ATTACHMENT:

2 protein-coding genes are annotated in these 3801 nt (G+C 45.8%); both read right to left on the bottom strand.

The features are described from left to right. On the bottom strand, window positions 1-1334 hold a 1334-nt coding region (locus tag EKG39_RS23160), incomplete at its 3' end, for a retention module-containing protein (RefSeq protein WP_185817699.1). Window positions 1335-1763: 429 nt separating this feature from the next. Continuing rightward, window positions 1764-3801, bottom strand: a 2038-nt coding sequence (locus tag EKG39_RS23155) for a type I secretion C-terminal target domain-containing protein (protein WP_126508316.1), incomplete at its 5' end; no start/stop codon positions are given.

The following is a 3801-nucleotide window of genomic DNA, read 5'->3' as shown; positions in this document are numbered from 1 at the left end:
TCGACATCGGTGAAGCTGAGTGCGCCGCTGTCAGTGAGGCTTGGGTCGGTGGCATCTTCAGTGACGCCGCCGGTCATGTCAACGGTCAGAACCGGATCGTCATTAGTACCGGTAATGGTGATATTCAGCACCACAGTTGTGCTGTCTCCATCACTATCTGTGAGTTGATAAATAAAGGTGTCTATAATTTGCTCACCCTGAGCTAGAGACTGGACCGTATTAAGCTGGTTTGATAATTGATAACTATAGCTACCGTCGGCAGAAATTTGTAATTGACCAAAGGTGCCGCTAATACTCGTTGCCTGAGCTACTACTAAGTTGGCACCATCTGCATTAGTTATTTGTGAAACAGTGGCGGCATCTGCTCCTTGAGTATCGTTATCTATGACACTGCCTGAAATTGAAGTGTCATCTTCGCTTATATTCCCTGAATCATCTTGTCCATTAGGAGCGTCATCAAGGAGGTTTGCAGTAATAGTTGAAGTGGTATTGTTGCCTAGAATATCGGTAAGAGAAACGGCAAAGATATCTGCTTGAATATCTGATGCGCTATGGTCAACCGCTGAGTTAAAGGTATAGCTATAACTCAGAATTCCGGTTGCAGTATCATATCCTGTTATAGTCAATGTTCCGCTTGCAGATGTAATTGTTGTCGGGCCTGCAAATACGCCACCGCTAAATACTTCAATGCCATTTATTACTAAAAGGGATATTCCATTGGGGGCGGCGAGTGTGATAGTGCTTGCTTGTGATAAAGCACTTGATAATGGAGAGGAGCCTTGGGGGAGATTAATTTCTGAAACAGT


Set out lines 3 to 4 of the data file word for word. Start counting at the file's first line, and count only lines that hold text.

The following is a 3801-nucleotide window of genomic DNA, read 5'->3' as shown; positions in this document are numbered from 1 at the left end:
TCGACATCGGTGAAGCTGAGTGCGCCGCTGTCAGTGAGGCTTGGGTCGGTGGCATCTTCAGTGACGCCGCCGGTCATGTCAACGGTCAGAACCGGATCGTCATTAGTACCGGTAATGGTGATATTCAGCACCACAGTTGTGCTGTCTCCATCACTATCTGTGAGTTGATAAATAAAGGTGTCTATAATTTGCTCACCCTGAGCTAGAGACTGGACCGTATTAAGCTGGTTTGATAATTGATAACTATAGCTACCGTCGGCAGAAATTTGTAATTGACCAAAGGTGCCGCTAATACTCGTTGCCTGAGCTACTACTAAGTTGGCACCATCTGCATTAGTTATTTGTGAAACAGTGGCGGCATCTGCTCCTTGAGTATCGTTATCTATGACACTGCCTGAAATTGAAGTGTCATCTTCGCTTATATTCCCTGAATCATCTTGTCCATTAGGAGCGTCATCAAGGAGGTTTGCAGTAATAGTTGAAGTGGTATTGTTGCCTAGAATATCGGTAAGAGAAACGGCAAAGATATCTGCTTGAATATCTGATGCGCTATGGTCAACCGCTGAGTTAAAGGTATAGCTATAACTCAGAATTCCGGTTGCAGTATCATATCCTGTTATAGTCAATGTTCCGCTTGCAGATGTAATTGTTGTCGGGCCTGCAAATACGCCACCGCTAAATACTTCAATGCCATTTATTACTAAAAGGGATATTCCATTGGGGGCGGCGAGTGTGATAGTGCTTGCTTGTGATAAAGCACTTGATAATGGAGAGGAGCCTTGGGGGAGATTAATTTCTGAAACAGT